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Safety, health, and well-being of municipal utility and construction workers.
Bodner-T; Kraner-M; Bradford-B; Hammer-L; Truxillo-D
J Occup Environ Med 2014 Jul; 56(7):771-778
Objective: To provide a baseline description of psychosocial workplace stressors and supports along with safety, injury, health, and well-being indicators in a sample of utility and construction workers for a National Institute for Occupational Safety and Health-funded Total Worker Health(TM) intervention study. Methods: Survey responses and health assessments were collected from a total of 349 employees in two municipal utility departments. Results: Participants demonstrated poor weight control and body mass index and provided reports of frequent poor health habits, injury, and pain. Although safety climate was good, less desirable levels of psychosocial workplace stressors and supports were observed. These stressors and supports were found to relate with many of the health, injury, and pain indicators. Conclusions: These results demonstrate the need for workplace interventions to promote and protect construction worker health and the importance of the psychosocial work environment.
Total-Worker-Health; Worker-health; Occupational-health; Health-surveys; Construction-workers; Public-utilities; Psychological-factors; Sociological-factors; Job-stress; Behavior; Body-weight; Work-environment; Stress; Psychological-stress; Behavior-patterns; Workplace-studies; Injuries; Work-organization; Health-protection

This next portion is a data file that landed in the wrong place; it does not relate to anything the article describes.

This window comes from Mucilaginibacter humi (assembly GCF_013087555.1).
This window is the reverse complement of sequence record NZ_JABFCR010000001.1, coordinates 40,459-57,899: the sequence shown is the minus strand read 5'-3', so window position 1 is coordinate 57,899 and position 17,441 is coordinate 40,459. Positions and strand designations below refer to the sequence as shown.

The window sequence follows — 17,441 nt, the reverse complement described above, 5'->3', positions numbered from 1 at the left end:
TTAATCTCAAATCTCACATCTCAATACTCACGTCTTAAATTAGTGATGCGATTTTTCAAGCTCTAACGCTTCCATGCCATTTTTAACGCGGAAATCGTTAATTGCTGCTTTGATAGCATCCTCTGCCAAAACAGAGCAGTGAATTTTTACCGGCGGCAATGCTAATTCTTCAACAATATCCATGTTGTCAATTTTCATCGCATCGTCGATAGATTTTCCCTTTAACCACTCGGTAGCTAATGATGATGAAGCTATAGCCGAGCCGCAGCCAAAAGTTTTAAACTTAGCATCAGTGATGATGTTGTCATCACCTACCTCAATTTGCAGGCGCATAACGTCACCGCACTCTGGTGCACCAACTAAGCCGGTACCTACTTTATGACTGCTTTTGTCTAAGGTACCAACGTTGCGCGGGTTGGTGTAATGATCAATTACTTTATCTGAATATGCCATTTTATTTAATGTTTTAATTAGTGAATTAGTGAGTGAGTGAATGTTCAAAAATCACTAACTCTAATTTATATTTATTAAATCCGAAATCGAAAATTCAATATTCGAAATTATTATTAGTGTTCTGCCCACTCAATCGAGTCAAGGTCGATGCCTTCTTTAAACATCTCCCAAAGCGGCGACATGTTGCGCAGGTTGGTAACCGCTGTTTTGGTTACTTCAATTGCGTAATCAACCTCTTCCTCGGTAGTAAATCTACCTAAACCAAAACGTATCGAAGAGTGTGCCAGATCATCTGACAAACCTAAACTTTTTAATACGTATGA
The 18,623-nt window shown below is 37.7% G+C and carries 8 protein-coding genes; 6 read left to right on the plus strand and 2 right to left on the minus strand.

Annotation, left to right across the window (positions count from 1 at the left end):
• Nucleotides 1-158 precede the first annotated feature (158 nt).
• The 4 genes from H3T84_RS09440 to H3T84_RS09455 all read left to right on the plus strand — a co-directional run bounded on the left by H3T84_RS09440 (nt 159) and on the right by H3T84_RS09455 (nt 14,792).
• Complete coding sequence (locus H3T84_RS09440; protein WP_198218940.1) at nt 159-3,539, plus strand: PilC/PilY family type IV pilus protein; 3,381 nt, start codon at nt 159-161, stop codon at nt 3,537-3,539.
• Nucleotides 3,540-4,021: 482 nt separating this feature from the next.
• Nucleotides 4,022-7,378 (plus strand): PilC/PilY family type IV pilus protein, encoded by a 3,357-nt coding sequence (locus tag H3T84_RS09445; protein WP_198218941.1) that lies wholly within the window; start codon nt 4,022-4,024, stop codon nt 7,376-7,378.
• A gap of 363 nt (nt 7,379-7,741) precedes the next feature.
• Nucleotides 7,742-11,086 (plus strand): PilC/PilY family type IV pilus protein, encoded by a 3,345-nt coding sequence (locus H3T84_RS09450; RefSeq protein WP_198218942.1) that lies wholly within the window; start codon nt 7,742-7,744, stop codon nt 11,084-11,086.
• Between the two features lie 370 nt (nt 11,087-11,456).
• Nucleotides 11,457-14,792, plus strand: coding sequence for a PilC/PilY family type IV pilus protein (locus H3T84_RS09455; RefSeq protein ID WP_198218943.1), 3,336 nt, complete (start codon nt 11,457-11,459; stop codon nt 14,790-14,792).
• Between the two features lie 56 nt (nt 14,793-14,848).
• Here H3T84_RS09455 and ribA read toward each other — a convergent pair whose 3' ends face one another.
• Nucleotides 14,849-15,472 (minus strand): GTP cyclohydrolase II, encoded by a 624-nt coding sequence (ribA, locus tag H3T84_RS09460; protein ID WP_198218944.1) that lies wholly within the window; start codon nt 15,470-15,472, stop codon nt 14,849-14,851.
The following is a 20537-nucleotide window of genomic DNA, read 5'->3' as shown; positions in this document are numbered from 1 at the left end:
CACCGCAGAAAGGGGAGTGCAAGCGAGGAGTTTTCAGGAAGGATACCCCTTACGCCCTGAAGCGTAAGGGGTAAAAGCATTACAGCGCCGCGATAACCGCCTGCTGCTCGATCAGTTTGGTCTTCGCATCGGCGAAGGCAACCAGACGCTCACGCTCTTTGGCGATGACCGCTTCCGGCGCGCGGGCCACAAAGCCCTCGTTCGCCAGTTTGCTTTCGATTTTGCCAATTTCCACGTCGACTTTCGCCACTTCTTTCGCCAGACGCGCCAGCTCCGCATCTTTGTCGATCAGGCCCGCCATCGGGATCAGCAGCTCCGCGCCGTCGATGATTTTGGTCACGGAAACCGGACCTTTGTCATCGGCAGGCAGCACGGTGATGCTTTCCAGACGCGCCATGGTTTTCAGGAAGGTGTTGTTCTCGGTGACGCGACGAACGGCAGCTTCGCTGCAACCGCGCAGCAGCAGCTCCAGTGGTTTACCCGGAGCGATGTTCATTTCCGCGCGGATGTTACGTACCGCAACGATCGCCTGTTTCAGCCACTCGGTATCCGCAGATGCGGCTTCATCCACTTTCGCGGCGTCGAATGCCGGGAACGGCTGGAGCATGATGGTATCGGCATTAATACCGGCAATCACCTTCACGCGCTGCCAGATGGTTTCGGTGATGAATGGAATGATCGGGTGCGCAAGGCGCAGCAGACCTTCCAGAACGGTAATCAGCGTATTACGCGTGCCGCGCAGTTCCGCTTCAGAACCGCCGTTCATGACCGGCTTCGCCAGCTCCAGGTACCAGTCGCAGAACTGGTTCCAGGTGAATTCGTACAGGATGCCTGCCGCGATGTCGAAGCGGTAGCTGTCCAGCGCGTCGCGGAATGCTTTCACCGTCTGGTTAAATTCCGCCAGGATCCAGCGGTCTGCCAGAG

Todd Bodner, PhD, Department of Psychology, PO Box 751-PSY, Portland State University, Portland, OR 97207
Cooperative Agreement; Grant
Cooperative-Agreement-Number-U19-OH-010154; Grant-Number-T01-OH-008435; M072014
Issue of Publication
Construction; Healthcare and Social Assistance
Journal of Occupational and Environmental Medicine
Oregon Health & Science University, Portland, Oregon
Page last reviewed: September 2, 2020
Content source: National Institute for Occupational Safety and Health Education and Information Division